The NMU has already taken steps to address a number of issues raised by the audit. The purchase or lease of an integrated rostering system will address data integrity issues and remove a considerable amount of the manual work currently undertaken within the NMU. The successful implementation of its new maintenance contract will provide the NMU with a greater level of contractor oversight and clearly specified performance criteria. It will also improve the control and direction of maintenance services and configuration management.

The ANAO has identified a number of areas where further improvements could be made to strengthen the administration of the NMU's operations. These include:

  • examining the viability of accessing the Coastwatch Command Support System to automate tasking and reporting processes;
  • facilitating the exchange of information and timely dissemination of intelligence;
  • analysing staffing data and crew costs to identify trends, process improvements and potential savings;
  • analysing training-related data to identify areas for improvement and to support decision-making regarding the allocation of resources and training priorities;
  • evaluating the quality and effectiveness of training activities and programs;
  • developing an integrated asset management strategy that incorporates life-cycle costs, includes a timeline for the disposal of the ACVs and outlines a plan for the acquisition of replacement vessels; and
  • developing a financial management framework and routinely analysing financial data, expenditure patterns and cost structures.


The ANAO has made nine recommendations aimed at improving the administrative effectiveness of the NMU's surveillance and response operations.

Agency response

The audit of the administrative effectiveness of the National Marine Unit has been beneficial and the opportunity to comment, both consultatively throughout the audit and during the reporting phase is appreciated. Customs agrees with all recommendations. Significant progress is already being made towards implementing these recommendations.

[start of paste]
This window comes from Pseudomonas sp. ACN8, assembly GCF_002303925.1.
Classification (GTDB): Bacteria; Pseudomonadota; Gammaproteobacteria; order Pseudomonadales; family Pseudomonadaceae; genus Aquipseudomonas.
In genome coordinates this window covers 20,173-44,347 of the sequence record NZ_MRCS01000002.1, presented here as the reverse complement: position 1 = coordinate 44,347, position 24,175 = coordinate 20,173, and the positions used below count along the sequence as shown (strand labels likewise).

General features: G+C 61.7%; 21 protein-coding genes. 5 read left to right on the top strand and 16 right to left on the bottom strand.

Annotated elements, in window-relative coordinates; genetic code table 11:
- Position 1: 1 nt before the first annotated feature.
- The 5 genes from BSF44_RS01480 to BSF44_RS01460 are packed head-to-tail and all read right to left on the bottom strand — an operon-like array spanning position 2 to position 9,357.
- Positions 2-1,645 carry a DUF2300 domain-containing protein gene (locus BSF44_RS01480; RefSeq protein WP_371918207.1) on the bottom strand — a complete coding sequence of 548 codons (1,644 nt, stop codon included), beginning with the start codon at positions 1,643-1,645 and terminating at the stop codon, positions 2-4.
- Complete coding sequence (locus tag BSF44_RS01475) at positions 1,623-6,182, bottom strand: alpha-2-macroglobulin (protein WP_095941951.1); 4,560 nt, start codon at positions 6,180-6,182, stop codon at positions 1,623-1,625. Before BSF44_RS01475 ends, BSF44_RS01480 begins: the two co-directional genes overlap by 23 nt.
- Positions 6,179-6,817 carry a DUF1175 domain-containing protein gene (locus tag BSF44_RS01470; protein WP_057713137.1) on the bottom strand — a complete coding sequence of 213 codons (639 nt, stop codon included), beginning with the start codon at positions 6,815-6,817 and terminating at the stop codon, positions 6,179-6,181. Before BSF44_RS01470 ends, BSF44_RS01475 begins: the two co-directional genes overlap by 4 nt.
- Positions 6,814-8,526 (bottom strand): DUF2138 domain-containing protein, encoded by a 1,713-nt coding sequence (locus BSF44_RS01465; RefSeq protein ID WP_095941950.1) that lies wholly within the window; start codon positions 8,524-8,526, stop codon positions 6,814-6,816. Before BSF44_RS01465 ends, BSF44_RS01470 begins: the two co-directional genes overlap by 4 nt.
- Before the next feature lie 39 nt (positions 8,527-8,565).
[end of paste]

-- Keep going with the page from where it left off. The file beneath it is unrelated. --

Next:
1 Australian Customs Service, 2003, ‘National Marine Unit', Australian Customs Service, viewed 13 November 2003, http://www.customs.

2 The Commonwealth Government, through GBRMPA, is working to increase the number of green zones (currently less than 5 per cent) to 33 per cent to protect the biodiversity of plant and animal life throughout the Marine Park. A revised Zoning Plan was submitted to the Parliament in December 2003 and should be implemented later this year.

3 State and/or Local government agencies submit tasking requests through Customs' regional and district offi ces. These are then forwarded with their own tasking requests to Enforcement Operations.

4 Operation Eddington supports the ADF's Operation Relex, which is to detect and deter unauthorised boat arrivals. The current NMU commitment to Operation Eddington is four ACVs deployed in northwest Australia and the Torres Strait. This commitment could change with the level of threat.

5 The USLC is administered by the Australian Maritime Safety Authority (AMSA) and specifies the minimum marine qualifications required by crewmembers for ACVs to operate in and around Australian waters.

6 The conditions of service for permanent seagoing marine officers are different to those of offi cers recruited for Southern Ocean duties. These officers are employed under a 12-month employment agreement.

7 DNV Rule for Classification of Ships–Part 7, Chapter 5, Section 2, Article 401.

8 PeopleSoft is Customs' software application that manages data and communications for a wide range of functions such as human resources and financial management.

9 Australian National Audit Office and Australian Public Service Commission, Building Capability: A Framework for Managing Learning and Development in the APS, April 2003, p. 22.

10 Sea riding activities involve a Marine Standards Supervisor embarking on an ACV patrol, conducting routine exercises and observing crew prerformance. This benchmark is 15 per cent of the total target of 2400 operational days for the NMU fleet annually.

11 Micro Plan 3 is installed on all ACVs and records details of equipment, suppliers, orders, spare parts and equipment running hours.

12 Strengths, weaknesses, opportunities and threats.

13 The ANAO recently completed Audit Report No.11 2003-2004, Annual Performance Reporting. The ANAO made two recommendations to improve accountability for, and transparency of, results in agencies' annual reports and the presentation and use of performance information to analyse results. Customs was one of the agencies included in this audit and agreed to both recommendations.